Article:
• Its original cost was ₹3,492 crore and the original deadline, 2010

  • Six years later, the DAE sought more funds and an extended deadline, which the government granted in 2012 — ₹5,677 crore and commercial operations by March 2015

  • The nuclear power establishment further pushed the deadline to the next year, then the year after that, and so on until by March 2020, the new deadline to commercialise was October 2022

  • Even by 2019, its cost had ballooned to ₹6,800 crore. 

  • In a 2014 audit, the Comptroller and Auditor General found BHAVINI had fumbled the procurement of some PFBR components by becoming inordinately dependent on the Nuclear Power Corporation of India, Ltd. 

  • The result: the placement of a hundred purchase orders had a “median delay” of 158 days per order. 

  • Other causes of delay included technical difficulties with the reactor coolant.

What are small modular reactors?

  • The delays brooked another potential complication in the form of Small Modular Reactors (SMRs).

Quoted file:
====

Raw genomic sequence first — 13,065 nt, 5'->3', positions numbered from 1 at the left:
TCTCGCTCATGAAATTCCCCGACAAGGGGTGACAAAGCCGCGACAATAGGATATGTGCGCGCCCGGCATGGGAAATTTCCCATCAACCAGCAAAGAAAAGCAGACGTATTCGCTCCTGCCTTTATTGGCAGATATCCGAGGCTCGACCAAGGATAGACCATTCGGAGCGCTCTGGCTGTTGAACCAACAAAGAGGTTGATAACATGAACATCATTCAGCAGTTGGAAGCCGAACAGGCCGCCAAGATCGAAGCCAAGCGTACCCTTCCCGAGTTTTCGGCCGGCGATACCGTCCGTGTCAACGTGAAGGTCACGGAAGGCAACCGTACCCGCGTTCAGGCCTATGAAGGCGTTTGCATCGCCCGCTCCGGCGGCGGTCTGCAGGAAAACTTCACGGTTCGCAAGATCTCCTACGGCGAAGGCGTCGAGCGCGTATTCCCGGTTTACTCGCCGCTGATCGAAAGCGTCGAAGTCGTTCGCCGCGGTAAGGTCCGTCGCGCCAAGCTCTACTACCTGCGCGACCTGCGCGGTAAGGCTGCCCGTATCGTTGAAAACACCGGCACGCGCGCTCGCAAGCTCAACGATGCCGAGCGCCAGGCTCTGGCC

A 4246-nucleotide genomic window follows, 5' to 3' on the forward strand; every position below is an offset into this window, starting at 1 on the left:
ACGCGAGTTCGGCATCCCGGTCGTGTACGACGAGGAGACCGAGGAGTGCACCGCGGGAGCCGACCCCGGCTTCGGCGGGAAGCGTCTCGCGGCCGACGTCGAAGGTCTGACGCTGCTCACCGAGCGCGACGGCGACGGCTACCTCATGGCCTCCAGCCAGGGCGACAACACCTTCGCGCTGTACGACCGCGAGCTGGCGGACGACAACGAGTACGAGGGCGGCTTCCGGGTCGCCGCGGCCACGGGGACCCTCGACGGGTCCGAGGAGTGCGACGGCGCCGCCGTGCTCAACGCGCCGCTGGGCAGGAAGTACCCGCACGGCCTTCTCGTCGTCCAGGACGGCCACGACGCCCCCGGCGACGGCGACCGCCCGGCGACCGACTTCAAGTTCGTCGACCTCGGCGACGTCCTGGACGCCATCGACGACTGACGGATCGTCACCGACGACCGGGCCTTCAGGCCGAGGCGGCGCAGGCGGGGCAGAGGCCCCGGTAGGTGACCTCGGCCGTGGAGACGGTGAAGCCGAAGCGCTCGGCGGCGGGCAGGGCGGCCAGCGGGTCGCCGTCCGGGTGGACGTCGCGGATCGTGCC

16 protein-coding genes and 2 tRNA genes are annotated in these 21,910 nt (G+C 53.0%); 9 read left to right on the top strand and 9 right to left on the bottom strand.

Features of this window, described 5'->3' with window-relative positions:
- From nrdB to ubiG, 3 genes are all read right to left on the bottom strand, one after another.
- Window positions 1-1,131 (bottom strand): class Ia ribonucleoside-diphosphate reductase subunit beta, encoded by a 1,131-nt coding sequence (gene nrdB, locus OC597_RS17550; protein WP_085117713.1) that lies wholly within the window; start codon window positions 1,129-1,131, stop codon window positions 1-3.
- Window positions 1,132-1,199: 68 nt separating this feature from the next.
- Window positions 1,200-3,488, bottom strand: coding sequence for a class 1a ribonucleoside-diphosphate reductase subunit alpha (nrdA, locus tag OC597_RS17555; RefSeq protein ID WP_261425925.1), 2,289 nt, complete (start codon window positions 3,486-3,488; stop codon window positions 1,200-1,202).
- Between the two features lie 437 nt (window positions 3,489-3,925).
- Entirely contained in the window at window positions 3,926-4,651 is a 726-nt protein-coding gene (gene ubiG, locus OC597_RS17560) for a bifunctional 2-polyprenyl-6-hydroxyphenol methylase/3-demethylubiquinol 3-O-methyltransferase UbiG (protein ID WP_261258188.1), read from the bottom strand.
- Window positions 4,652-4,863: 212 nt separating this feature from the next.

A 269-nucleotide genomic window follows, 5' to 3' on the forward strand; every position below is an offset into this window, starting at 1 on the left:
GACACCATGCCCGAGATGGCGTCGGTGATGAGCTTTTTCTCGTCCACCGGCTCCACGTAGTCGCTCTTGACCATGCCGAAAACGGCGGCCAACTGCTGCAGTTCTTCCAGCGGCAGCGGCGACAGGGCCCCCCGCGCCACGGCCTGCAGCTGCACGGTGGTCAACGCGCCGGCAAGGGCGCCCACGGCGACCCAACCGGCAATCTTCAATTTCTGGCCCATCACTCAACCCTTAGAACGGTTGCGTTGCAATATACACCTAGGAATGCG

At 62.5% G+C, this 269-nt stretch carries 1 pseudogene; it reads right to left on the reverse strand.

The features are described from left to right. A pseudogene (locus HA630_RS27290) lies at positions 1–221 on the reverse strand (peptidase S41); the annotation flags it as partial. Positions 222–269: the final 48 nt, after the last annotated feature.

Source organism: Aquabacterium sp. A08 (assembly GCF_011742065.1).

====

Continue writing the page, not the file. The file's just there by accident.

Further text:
• These reactor designs have a maximum capacity of 300 MW, require less land, and accommodate more safety features.

  • Several countries are developing SMRs to complement conventional [facilities] since SMRs can be installed at reduced cost and time by repurposing.

  • According to National Institute of Advanced Studies, increasing SMRs’ contribution would require, among other things, amendments to the Atomic Energy Act (1962) “and other related statutes.

  • This to allow private sector participation “under the oversight of the Atomic Energy Regulatory Body (AERB), with both nuclear fuel and waste controlled by the DAE” according to international safeguards.



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Learnerz IAS | Concept oriented UPSC Classes in Malayalam: Indian Nuclear programme UPSC NOTE
Indian Nuclear programme UPSC NOTE
Learnerz IAS | Concept oriented UPSC Classes in Malayalam